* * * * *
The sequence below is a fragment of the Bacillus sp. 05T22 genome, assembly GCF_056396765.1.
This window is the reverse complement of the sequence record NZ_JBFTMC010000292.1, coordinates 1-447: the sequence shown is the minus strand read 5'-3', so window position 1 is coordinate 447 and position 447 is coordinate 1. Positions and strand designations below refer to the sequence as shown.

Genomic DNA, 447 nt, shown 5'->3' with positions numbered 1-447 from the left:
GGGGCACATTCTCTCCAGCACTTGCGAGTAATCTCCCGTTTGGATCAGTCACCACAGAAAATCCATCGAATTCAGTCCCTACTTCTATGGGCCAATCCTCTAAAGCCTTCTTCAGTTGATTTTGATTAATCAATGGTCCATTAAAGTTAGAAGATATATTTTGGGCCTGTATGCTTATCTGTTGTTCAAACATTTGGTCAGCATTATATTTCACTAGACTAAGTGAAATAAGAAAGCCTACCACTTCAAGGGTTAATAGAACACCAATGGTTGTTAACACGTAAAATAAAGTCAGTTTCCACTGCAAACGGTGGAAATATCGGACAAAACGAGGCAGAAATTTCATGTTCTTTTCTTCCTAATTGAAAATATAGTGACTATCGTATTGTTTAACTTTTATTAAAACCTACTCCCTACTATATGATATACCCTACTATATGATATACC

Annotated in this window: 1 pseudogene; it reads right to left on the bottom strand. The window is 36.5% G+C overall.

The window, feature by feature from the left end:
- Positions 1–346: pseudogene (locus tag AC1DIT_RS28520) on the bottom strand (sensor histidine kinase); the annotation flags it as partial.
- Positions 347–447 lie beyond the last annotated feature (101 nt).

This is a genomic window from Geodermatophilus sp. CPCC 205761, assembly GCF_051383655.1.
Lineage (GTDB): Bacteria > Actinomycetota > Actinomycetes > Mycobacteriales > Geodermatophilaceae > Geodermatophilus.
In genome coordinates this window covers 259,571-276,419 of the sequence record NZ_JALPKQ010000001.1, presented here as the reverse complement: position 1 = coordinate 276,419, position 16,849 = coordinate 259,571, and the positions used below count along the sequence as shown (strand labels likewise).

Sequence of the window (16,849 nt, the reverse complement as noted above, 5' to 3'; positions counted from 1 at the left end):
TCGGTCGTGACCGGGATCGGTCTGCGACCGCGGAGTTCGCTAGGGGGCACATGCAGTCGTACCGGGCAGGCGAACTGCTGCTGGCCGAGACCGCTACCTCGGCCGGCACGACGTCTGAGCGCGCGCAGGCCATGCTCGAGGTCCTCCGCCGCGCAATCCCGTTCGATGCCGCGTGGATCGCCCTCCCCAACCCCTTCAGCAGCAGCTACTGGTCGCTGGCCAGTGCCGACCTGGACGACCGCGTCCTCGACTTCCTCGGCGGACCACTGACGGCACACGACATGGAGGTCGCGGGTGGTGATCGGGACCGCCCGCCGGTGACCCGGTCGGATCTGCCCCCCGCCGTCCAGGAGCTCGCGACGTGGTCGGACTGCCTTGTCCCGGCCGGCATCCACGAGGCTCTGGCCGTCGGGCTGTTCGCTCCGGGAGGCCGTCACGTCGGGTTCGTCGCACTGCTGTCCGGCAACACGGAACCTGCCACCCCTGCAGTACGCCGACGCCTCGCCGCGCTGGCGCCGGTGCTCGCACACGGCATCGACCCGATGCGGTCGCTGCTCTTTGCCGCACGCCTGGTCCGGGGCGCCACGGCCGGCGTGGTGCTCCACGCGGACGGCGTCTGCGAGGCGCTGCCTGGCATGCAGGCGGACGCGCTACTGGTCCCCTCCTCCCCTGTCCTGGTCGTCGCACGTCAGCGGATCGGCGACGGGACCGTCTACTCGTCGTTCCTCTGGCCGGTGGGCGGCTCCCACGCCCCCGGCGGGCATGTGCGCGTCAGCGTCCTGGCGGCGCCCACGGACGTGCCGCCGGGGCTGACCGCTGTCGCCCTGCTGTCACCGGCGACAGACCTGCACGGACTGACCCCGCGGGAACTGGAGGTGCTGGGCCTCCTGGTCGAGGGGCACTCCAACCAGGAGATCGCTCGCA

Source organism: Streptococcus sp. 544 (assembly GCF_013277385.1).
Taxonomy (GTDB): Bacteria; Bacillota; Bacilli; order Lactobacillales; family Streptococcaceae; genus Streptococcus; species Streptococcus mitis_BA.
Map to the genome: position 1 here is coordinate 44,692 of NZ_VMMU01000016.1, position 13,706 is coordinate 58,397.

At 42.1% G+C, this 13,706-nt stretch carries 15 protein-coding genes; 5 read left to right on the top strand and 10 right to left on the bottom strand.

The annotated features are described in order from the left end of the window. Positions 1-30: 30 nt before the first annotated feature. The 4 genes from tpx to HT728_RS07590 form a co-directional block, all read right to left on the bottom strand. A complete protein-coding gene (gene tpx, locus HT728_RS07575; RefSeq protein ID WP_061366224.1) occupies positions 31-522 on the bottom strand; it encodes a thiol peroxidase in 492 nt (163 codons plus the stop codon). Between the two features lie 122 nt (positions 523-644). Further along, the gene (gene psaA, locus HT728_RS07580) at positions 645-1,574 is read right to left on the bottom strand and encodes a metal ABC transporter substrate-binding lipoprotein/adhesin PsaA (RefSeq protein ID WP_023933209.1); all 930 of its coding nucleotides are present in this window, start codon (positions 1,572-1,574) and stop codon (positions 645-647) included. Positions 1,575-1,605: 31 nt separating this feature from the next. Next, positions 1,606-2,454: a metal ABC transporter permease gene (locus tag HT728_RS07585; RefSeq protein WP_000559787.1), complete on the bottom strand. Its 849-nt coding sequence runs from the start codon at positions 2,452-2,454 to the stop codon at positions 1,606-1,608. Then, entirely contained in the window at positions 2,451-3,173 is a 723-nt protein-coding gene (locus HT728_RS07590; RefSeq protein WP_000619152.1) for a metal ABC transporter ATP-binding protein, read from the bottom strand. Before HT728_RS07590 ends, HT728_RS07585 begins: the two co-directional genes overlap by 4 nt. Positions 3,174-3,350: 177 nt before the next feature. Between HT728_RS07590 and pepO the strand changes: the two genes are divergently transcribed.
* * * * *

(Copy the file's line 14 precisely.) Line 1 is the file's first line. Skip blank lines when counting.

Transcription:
Source organism: Streptococcus sp. 544 (assembly GCF_013277385.1).